Whisky Magazine Issue 38
This article is 12 years old and some information provided may be time sensitive. Please check all details of events, tours, opening times and other information before travelling or making arrangements.
Copyright Whisky Magazine © 1999-2017. All rights reserved. To use or reproduce part or all of this article please contact us for details of how you can do so legally.
In tabloid speak we need to strike while the iron's hot and make hay while the sun shines. Dominic Roskrow looks at how whisky is enjoying life as a media darling
Once upon a time a journalist on a regional afternoon newspaper would start his or her day by arriving at the office at dawn and calling the emergency services for a list of road accidents, fires and crimes. That list would form the basis of the news for the day's paper.
Those days have long gone. Satellite television and the abundance of news programmes have meant that such coverage is hopelessly
out of date by the time a paper hits the streets.
‘Ambulance chasing' has been replaced by a steady stream of consumer-focused or celebrity gossip stories, preferably ones that are the showbiz equivalent of a road traffic accident. So if a politician argues that suicide bombers have a point, or there's a whiff of an organisation ripping off Joe Public, the daily newspaper journalist goes to work with alacrity.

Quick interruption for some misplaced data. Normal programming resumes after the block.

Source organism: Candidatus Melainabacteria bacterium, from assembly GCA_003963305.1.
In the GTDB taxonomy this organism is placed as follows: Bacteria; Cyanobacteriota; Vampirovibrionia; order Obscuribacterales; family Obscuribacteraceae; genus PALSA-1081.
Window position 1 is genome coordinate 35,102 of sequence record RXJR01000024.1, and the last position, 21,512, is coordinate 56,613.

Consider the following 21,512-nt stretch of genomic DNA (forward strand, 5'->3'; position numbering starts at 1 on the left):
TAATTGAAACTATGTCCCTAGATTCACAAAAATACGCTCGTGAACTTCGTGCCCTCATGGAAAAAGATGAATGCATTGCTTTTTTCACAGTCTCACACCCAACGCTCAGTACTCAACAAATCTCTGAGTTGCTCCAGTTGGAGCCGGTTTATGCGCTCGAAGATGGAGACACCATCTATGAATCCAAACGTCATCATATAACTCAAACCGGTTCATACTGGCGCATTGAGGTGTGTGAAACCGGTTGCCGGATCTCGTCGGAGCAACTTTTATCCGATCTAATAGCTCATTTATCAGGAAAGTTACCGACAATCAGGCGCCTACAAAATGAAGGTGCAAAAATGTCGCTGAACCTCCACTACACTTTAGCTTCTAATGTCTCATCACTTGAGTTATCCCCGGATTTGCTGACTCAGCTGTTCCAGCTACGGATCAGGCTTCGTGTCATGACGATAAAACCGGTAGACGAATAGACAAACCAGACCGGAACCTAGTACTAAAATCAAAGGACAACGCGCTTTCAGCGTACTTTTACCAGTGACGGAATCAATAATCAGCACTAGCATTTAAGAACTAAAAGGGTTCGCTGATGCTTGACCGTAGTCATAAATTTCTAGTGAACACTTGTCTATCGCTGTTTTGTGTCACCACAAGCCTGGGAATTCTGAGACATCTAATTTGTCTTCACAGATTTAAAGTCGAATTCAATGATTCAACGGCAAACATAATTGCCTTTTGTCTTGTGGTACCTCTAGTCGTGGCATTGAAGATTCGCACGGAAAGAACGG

Such a passion for trivia used to be confined to the ‘silly season' – the times of the year when there was a shortage of stories berating
governments for lying about world events to justify wars. Now it's common currency at any time – 24 seven, to use current parlance.
All of which goes a long way to explaining why the Cardhu story became such a big issue outside the world of whisky.
I don't want to go back there again – if I never hear the ‘C' word again it will still be too soon – but the fallout from that dispute has been to raise awareness of whisky, and particularly single malt whisky, to new and previously unscaled levels.
Barely a week goes by these ...